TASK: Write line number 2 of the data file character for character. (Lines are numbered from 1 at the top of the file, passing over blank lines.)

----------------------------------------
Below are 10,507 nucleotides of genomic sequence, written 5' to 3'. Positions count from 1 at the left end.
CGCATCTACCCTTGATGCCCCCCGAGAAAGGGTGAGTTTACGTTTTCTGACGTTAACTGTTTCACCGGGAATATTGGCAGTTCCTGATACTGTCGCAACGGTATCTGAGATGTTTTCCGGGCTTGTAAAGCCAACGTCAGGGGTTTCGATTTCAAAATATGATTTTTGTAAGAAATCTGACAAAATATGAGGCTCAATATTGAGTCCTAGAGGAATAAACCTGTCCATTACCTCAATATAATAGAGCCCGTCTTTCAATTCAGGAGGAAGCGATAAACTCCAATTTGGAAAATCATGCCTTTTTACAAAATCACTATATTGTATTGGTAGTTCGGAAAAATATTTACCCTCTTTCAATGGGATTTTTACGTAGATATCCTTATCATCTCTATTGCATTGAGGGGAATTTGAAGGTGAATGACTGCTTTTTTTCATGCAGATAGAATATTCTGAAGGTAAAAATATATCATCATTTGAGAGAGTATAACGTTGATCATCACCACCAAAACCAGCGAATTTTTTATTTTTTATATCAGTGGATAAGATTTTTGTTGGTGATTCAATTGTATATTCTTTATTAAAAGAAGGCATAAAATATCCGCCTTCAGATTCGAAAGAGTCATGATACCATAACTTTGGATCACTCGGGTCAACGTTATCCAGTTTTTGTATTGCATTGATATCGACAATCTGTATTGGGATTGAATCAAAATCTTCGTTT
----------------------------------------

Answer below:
CGCATCTACCCTTGATGCCCCCCGAGAAAGGGTGAGTTTACGTTTTCTGACGTTAACTGTTTCACCGGGAATATTGGCAGTTCCTGATACTGTCGCAACGGTATCTGAGATGTTTTCCGGGCTTGTAAAGCCAACGTCAGGGGTTTCGATTTCAAAATATGATTTTTGTAAGAAATCTGACAAAATATGAGGCTCAATATTGAGTCCTAGAGGAATAAACCTGTCCATTACCTCAATATAATAGAGCCCGTCTTTCAATTCAGGAGGAAGCGATAAACTCCAATTTGGAAAATCATGCCTTTTTACAAAATCACTATATTGTATTGGTAGTTCGGAAAAATATTTACCCTCTTTCAATGGGATTTTTACGTAGATATCCTTATCATCTCTATTGCATTGAGGGGAATTTGAAGGTGAATGACTGCTTTTTTTCATGCAGATAGAATATTCTGAAGGTAAAAATATATCATCATTTGAGAGAGTATAACGTTGATCATCACCACCAAAACCAGCGAATTTTTTATTTTTTATATCAGTGGATAAGATTTTTGTTGGTGATTCAATTGTATATTCTTTATTAAAAGAAGGCATAAAATATCCGCCTTCAGATTCGAAAGAGTCATGATACCATAACTTTGGATCACTCGGGTCAACGTTATCCAGTTTTTGTATTGCATTGATATCGACAATCTGTATTGGGATTGAATCAAAATCTTCGTTT